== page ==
I'm enjoying Megan McArdle's blogging from Vietnam, but I'm curious to get her take on the fairly resounding defeat of the voucher referendum in Utah. Given her frequent complaint that voucher opponents are affluent suburban liberals, I'm really wondering how the voucher plan failed in every one of Utah's 29 counties, some of which are presumably neither affluent nor suburban, and by nearly two-thirds in the state as a whole, which I've never thought liberal.
UPDATE to provide some context: I think meaningful oversight and some degree of school choice are vital to ensuring decent public education in urban areas. I love what's happening in New York City under the leadership of Chancellor Joel Klein, despite some missteps like the letter-grading system*; the public charters and small schools for the most part seem to be flourishing, and I've been working on a pro bono project for Federalist Society students to help these organizations navigate legal issues.
However, I've never gotten a good answer from voucher proponents about what their proposals have to offer to people in small towns and rural areas. The first person I asked about this said something vague about tele-education; the second (from the Institute for Justice) referred to Maine towns that historically, instead of maintaining public schools, have paid per-student tuition money to the out-of-town schools of parents' choice, whether public or private. Unfortunately, neither of these sounds like a fix for my family's educational situation: living in a town with one mediocre public high school, no private schooling past 6th grade*, no other public high school for 20 miles and no private high school for 100 miles. The idea of setting the public high school kids I knew in a tele-education room with no teacher physically present is absurd; even my honors Chem II classmates would get rowdy and stop doing their work if the teacher was bad at keeping order.
Perhaps if parents were given public funds that could go to the private secondary schools of their choice, such schools would arise, but I rather doubt it. There were multiple public and private elementary schools (I went to an Episcopalian one, but there also was a Baptist academy), but after 5th grade, everyone went to the same public middle school, junior high and high school. For whatever reason, there did not seem to be enough interest to support a private option, and having more than one public school creates two problems: splitting your football talent across multiple teams, and increasing the probability of de facto racial segregation by housing pattern. To see what happens when a deep East Texas town has two high schools, consider the predominately black John Tyler and predominately white Robert E. Lee high schools of Tyler, the largest town in the area.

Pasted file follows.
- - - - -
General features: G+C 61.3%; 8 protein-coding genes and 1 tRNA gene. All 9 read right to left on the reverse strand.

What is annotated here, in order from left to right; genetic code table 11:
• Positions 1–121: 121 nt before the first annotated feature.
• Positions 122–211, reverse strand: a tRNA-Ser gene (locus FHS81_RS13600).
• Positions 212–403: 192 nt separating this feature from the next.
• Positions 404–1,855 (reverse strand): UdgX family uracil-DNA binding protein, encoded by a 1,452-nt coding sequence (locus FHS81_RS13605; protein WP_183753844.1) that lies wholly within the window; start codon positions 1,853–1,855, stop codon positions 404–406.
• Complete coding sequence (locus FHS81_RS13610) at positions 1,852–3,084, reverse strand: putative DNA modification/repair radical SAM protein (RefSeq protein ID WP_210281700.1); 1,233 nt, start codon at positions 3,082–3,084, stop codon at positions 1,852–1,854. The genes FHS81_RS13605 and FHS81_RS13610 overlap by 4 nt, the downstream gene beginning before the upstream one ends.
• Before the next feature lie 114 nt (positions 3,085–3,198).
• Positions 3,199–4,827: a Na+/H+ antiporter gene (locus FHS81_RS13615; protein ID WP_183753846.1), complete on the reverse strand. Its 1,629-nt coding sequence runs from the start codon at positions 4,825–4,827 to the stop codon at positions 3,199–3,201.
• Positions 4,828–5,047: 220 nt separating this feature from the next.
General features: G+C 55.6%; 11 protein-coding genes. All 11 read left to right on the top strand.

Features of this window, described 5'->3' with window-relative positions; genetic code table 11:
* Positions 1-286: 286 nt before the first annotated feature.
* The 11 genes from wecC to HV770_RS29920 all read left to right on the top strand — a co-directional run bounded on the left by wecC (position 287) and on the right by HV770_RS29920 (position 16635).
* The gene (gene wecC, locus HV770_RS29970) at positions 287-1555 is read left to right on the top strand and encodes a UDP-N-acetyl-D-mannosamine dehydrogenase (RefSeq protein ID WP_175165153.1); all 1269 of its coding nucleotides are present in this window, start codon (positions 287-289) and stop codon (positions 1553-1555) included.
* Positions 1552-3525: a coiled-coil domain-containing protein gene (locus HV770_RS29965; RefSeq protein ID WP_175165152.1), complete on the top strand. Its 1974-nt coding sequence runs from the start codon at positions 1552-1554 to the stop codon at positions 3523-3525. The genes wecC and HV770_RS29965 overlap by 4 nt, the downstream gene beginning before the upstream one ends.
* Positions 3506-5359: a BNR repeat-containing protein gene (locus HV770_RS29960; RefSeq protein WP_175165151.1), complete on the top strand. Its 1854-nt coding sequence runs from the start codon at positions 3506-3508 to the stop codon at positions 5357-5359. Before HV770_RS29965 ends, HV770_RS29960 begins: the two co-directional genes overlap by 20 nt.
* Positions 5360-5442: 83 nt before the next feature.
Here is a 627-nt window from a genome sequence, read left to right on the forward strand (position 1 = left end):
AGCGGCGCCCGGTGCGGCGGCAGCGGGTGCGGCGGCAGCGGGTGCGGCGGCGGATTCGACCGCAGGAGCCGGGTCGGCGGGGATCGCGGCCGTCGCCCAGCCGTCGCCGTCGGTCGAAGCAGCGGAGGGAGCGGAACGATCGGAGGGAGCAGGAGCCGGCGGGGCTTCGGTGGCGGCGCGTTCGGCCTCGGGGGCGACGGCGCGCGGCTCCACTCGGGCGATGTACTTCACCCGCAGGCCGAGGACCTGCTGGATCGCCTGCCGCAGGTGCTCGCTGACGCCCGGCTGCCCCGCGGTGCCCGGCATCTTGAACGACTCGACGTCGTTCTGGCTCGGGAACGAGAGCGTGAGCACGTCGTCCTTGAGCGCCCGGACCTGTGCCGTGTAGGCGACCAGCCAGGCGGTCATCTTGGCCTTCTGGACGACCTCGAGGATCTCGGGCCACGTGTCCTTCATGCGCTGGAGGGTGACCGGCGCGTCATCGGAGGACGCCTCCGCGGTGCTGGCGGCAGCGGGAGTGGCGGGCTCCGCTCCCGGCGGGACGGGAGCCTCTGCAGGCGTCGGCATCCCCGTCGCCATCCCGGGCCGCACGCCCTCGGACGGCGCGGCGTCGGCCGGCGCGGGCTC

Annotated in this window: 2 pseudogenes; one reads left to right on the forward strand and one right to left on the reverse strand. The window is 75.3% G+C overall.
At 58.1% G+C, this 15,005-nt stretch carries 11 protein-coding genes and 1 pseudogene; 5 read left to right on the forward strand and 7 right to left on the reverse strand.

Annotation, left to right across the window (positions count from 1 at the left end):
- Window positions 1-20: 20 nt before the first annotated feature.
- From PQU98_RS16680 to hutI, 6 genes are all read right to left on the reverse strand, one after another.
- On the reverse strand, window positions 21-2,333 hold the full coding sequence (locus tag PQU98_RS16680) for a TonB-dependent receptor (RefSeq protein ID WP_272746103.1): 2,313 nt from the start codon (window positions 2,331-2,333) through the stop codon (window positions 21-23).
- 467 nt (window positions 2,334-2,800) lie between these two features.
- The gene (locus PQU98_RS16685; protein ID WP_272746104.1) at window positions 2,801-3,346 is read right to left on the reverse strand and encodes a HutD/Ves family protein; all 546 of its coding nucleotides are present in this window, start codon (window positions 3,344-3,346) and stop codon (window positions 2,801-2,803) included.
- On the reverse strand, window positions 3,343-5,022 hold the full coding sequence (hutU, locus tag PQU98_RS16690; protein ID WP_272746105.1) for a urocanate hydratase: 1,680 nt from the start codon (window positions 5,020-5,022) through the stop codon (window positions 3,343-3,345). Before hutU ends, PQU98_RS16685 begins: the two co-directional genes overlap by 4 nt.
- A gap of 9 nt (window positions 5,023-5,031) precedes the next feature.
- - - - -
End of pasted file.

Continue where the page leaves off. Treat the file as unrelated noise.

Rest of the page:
While vouchers proponents assume that Utah voters were duped by the National Education Association, I wonder if the majority of them live in towns rather more like my hometown than like McArdle's, and thus had the same question: What are vouchers going to do for me?
* Speaking of grading schools, Ohio has given over half of the state's charters a D or F (57% of charters got those grades, compared to 43% of traditional public schools in big cities) and the Democratic attorney general is suing to shut some of the failures down, against the protests of the Republican-controlled legislature. With all due respect to AG Marc Dann and his staff, this seems both legally and politically misguided. Legally, the legislature probably has to authorize the AG to close schools; politically, this will be a great issue for the next election. Republican inaction on failing charters + donations to those Republicans from the largest commercial operator of charters, David Brennan = sweet campaign ads.
** A Christian Academy affiliated with a Nazarene church arose a few years ago, which goes up to 8th grade.